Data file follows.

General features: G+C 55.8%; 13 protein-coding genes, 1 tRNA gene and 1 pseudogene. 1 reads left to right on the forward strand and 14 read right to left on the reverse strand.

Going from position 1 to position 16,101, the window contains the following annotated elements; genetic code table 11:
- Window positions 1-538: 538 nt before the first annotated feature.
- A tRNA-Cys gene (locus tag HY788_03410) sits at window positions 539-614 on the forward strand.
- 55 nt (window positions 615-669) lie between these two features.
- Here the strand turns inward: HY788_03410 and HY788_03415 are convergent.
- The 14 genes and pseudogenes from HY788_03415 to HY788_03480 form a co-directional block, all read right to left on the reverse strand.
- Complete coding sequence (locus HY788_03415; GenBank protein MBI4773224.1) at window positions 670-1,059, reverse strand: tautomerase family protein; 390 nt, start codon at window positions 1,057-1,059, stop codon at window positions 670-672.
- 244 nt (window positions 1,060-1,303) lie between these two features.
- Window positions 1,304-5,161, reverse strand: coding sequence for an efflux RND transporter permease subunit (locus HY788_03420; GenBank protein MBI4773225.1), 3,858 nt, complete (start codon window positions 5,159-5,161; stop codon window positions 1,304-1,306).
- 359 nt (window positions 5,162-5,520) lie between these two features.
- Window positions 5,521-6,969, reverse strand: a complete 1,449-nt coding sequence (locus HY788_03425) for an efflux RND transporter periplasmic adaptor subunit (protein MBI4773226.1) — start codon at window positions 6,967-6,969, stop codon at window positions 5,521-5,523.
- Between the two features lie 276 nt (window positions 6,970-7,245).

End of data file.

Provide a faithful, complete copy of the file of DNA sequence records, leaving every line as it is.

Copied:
General features: G+C 55.8%; 13 protein-coding genes, 1 tRNA gene and 1 pseudogene. 1 reads left to right on the forward strand and 14 read right to left on the reverse strand.

Going from position 1 to position 16,101, the window contains the following annotated elements; genetic code table 11:
- Window positions 1-538: 538 nt before the first annotated feature.
- A tRNA-Cys gene (locus tag HY788_03410) sits at window positions 539-614 on the forward strand.
- 55 nt (window positions 615-669) lie between these two features.
- Here the strand turns inward: HY788_03410 and HY788_03415 are convergent.
- The 14 genes and pseudogenes from HY788_03415 to HY788_03480 form a co-directional block, all read right to left on the reverse strand.
- Complete coding sequence (locus HY788_03415; GenBank protein MBI4773224.1) at window positions 670-1,059, reverse strand: tautomerase family protein; 390 nt, start codon at window positions 1,057-1,059, stop codon at window positions 670-672.
- 244 nt (window positions 1,060-1,303) lie between these two features.
- Window positions 1,304-5,161, reverse strand: coding sequence for an efflux RND transporter permease subunit (locus HY788_03420; GenBank protein MBI4773225.1), 3,858 nt, complete (start codon window positions 5,159-5,161; stop codon window positions 1,304-1,306).
- 359 nt (window positions 5,162-5,520) lie between these two features.
- Window positions 5,521-6,969, reverse strand: a complete 1,449-nt coding sequence (locus HY788_03425) for an efflux RND transporter periplasmic adaptor subunit (protein MBI4773226.1) — start codon at window positions 6,967-6,969, stop codon at window positions 5,521-5,523.
- Between the two features lie 276 nt (window positions 6,970-7,245).